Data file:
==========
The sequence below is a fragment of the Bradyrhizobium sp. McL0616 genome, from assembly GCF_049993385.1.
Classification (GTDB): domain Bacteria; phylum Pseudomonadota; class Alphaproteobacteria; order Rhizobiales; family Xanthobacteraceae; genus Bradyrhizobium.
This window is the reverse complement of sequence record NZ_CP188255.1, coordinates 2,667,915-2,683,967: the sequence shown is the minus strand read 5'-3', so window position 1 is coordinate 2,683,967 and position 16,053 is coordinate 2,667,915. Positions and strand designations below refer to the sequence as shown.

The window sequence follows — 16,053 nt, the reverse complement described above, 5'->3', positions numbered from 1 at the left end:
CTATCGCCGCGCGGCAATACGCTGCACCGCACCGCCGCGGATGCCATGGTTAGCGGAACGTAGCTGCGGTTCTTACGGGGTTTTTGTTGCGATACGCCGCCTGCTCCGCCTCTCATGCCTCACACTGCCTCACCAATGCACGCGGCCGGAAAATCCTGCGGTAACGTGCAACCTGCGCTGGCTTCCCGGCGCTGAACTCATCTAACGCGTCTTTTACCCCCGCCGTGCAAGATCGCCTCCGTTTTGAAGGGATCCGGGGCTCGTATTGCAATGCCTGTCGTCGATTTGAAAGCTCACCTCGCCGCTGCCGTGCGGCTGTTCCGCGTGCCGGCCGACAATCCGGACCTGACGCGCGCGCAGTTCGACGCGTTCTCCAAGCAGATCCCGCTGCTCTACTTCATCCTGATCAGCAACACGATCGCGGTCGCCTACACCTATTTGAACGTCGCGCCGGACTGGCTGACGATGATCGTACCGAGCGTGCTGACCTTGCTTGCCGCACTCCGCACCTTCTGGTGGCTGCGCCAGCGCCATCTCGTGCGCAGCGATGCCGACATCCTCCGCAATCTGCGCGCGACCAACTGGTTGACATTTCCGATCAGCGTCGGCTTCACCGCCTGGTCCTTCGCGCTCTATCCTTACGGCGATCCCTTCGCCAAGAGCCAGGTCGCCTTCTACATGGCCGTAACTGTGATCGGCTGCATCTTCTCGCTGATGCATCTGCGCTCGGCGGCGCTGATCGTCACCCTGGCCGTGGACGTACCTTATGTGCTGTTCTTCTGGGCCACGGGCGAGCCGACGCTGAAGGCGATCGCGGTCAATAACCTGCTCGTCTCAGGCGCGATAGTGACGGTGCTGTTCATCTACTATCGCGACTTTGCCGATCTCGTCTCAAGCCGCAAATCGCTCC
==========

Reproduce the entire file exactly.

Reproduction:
The sequence below is a fragment of the Bradyrhizobium sp. McL0616 genome, from assembly GCF_049993385.1.
Classification (GTDB): domain Bacteria; phylum Pseudomonadota; class Alphaproteobacteria; order Rhizobiales; family Xanthobacteraceae; genus Bradyrhizobium.
This window is the reverse complement of sequence record NZ_CP188255.1, coordinates 2,667,915-2,683,967: the sequence shown is the minus strand read 5'-3', so window position 1 is coordinate 2,683,967 and position 16,053 is coordinate 2,667,915. Positions and strand designations below refer to the sequence as shown.

The window sequence follows — 16,053 nt, the reverse complement described above, 5'->3', positions numbered from 1 at the left end:
CTATCGCCGCGCGGCAATACGCTGCACCGCACCGCCGCGGATGCCATGGTTAGCGGAACGTAGCTGCGGTTCTTACGGGGTTTTTGTTGCGATACGCCGCCTGCTCCGCCTCTCATGCCTCACACTGCCTCACCAATGCACGCGGCCGGAAAATCCTGCGGTAACGTGCAACCTGCGCTGGCTTCCCGGCGCTGAACTCATCTAACGCGTCTTTTACCCCCGCCGTGCAAGATCGCCTCCGTTTTGAAGGGATCCGGGGCTCGTATTGCAATGCCTGTCGTCGATTTGAAAGCTCACCTCGCCGCTGCCGTGCGGCTGTTCCGCGTGCCGGCCGACAATCCGGACCTGACGCGCGCGCAGTTCGACGCGTTCTCCAAGCAGATCCCGCTGCTCTACTTCATCCTGATCAGCAACACGATCGCGGTCGCCTACACCTATTTGAACGTCGCGCCGGACTGGCTGACGATGATCGTACCGAGCGTGCTGACCTTGCTTGCCGCACTCCGCACCTTCTGGTGGCTGCGCCAGCGCCATCTCGTGCGCAGCGATGCCGACATCCTCCGCAATCTGCGCGCGACCAACTGGTTGACATTTCCGATCAGCGTCGGCTTCACCGCCTGGTCCTTCGCGCTCTATCCTTACGGCGATCCCTTCGCCAAGAGCCAGGTCGCCTTCTACATGGCCGTAACTGTGATCGGCTGCATCTTCTCGCTGATGCATCTGCGCTCGGCGGCGCTGATCGTCACCCTGGCCGTGGACGTACCTTATGTGCTGTTCTTCTGGGCCACGGGCGAGCCGACGCTGAAGGCGATCGCGGTCAATAACCTGCTCGTCTCAGGCGCGATAGTGACGGTGCTGTTCATCTACTATCGCGACTTTGCCGATCTCGTCTCAAGCCGCAAATCGCTCC